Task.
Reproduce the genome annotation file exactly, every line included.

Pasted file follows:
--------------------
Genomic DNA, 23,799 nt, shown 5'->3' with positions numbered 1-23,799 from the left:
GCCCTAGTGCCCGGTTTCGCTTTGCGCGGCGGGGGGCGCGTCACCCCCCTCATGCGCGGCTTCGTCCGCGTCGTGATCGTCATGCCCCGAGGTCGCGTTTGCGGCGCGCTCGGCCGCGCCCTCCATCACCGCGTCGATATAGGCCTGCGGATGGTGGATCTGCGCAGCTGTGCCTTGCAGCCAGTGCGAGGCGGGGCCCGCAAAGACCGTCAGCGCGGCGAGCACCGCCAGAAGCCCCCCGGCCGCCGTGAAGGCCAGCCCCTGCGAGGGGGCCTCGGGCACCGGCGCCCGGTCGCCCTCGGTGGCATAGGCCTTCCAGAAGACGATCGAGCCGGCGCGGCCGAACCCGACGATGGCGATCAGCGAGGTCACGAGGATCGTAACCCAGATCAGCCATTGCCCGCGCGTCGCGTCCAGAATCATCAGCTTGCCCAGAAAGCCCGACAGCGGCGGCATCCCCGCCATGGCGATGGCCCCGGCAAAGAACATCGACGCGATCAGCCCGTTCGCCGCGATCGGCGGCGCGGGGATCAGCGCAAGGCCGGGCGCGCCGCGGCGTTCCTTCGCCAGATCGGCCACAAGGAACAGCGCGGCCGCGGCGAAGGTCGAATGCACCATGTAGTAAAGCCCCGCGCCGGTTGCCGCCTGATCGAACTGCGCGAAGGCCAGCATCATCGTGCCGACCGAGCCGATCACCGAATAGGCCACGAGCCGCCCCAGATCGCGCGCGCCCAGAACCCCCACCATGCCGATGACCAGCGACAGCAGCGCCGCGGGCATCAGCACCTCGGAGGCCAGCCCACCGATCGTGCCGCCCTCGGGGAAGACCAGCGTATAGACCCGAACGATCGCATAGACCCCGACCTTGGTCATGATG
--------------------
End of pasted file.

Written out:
Genomic DNA, 23,799 nt, shown 5'->3' with positions numbered 1-23,799 from the left:
GCCCTAGTGCCCGGTTTCGCTTTGCGCGGCGGGGGGCGCGTCACCCCCCTCATGCGCGGCTTCGTCCGCGTCGTGATCGTCATGCCCCGAGGTCGCGTTTGCGGCGCGCTCGGCCGCGCCCTCCATCACCGCGTCGATATAGGCCTGCGGATGGTGGATCTGCGCAGCTGTGCCTTGCAGCCAGTGCGAGGCGGGGCCCGCAAAGACCGTCAGCGCGGCGAGCACCGCCAGAAGCCCCCCGGCCGCCGTGAAGGCCAGCCCCTGCGAGGGGGCCTCGGGCACCGGCGCCCGGTCGCCCTCGGTGGCATAGGCCTTCCAGAAGACGATCGAGCCGGCGCGGCCGAACCCGACGATGGCGATCAGCGAGGTCACGAGGATCGTAACCCAGATCAGCCATTGCCCGCGCGTCGCGTCCAGAATCATCAGCTTGCCCAGAAAGCCCGACAGCGGCGGCATCCCCGCCATGGCGATGGCCCCGGCAAAGAACATCGACGCGATCAGCCCGTTCGCCGCGATCGGCGGCGCGGGGATCAGCGCAAGGCCGGGCGCGCCGCGGCGTTCCTTCGCCAGATCGGCCACAAGGAACAGCGCGGCCGCGGCGAAGGTCGAATGCACCATGTAGTAAAGCCCCGCGCCGGTTGCCGCCTGATCGAACTGCGCGAAGGCCAGCATCATCGTGCCGACCGAGCCGATCACCGAATAGGCCACGAGCCGCCCCAGATCGCGCGCGCCCAGAACCCCCACCATGCCGATGACCAGCGACAGCAGCGCCGCGGGCATCAGCACCTCGGAGGCCAGCCCACCGATCGTGCCGCCCTCGGGGAAGACCAGCGTATAGACCCGAACGATCGCATAGACCCCGACCTTGGTCATGATG